2022 Chevrolet Silverado ZR2 First Drive Review: The Trail's New Boss
Do you like to bounce? You know, up and down, back and forth, and bobbing around? In a good day of bouncing, there are moments where you feel like your kidneys have switched places and you somehow swallowed your own pancreas. And others where you’re certain you’ve reached near weightlessness, and everything moves in slow motion. As long as you’re the one in control, it’s all fun. Sound appealing?
You’re in luck, Chevrolet refreshed its entire Silverado lineup for 2022 and that includes a new trim called the Silverado bou – excuse me: ZR2. A new, four-wheeled, adult-sized trampoline that gives you the chance to bound across landscapes of your choosing like a kid again. Think of it as a full-size version of the Colorado ZR2, or perhaps, a way to recapture your adventurous youth, while still keeping those older bones comfortable.
Gallery: 2022 Chevrolet Silverado ZR2: First Drive
The Superior Silverado
Chevrolet considers the ZR2 its flagship trim of the Silverado. And with a base price of $69,295, the bow-tie brand has a point. For that money, you get the most powerful of four Silverado engines offered, the 6.2-liter V8 pumping out a peak 420 horsepower and 460 pound-feet of torque. That power goes through a 10-speed automatic transmission, a two-speed transfer case, and on to your choice of the rear or all four wheels (although the ZR2 is four-wheel-drive only).
What makes the ZR2 a bounce machine is a taller ride height than the already raised Trail Boss, 11.2-inches versus 10.9. That, and a unique front-end, gives you an approach angle of 31.8 degrees, a breakover angle of 23.4, and a departure angle of 23.3, respectively. More than ride height you also gain suspension travel: 9.8-inches worth for the front axle, 10.6-inches for the rear, which are about two-inches and one-inch better than the front and rear of the Trail Boss.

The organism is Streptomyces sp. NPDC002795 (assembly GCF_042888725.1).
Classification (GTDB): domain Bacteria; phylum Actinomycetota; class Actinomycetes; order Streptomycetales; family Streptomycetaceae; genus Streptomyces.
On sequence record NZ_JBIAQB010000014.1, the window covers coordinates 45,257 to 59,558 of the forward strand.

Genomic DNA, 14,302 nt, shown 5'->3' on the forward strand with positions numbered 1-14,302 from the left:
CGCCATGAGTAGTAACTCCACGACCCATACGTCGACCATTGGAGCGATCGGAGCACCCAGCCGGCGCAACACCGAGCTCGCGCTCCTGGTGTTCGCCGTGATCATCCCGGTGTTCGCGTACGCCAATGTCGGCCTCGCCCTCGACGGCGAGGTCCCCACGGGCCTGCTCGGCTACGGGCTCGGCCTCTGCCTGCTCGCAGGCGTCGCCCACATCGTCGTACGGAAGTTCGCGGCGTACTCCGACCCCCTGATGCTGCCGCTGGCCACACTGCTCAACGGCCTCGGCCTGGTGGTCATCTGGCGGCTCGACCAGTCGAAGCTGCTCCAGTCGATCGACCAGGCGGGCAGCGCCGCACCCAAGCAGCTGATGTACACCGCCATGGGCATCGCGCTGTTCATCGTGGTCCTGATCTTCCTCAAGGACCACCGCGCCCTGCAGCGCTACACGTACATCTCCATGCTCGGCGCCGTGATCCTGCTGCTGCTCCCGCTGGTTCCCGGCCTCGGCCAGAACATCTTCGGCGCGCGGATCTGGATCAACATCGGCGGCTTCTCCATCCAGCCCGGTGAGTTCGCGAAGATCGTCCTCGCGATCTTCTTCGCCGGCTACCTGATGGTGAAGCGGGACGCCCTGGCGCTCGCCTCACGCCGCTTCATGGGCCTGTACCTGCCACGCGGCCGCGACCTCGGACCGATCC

You also roll on 33-inch Goodyear Wrangler mud tires mounted on 18-inch wheels. That rolling stock is held up by a unique spring set and suspension tune, which is dampened by MultiMatic’s exquisite DSSV (Dynamic Suspensions Spool Valve) shock absorbers. Instead of the standard deflecting disc shock internals, DSSV shocks use a precisely cut hole into an internal rod, and as an external rod moves up and down through compression and rebound, it exposes less or more of the hole for oil to pass through, dictating damping force.
Please excuse me nerding out for a moment, I just love the design. Simply put, these shocks work brilliantly and are durable, but cost quite a lot. We know because Chevy used them on the Colorado ZR2 as well as the 2014 and 2015 Camaro Z/28, where they also worked splendidly.
Chevy also added e-locker differentials on the rear and front axles. And the Silverado ZR2 comes standard with skid plates in front, under the body, and underneath the transfer case –all important things to protect.
Finally, you get visual cues about the nature of this Silverado in the form of a “flow-tie” outline emblem instead of the usual bow-tie, ZR2 logos mounted on the front fenders and tailgate, a unique grille, and a black hood insert. It’s also quite tall at 78.7-inches (it could probably dunk a basketball if engineers hand only thought to include hands).
Please excuse me nerding out for a moment, I just love the design. Simply put, these shocks work brilliantly and are durable.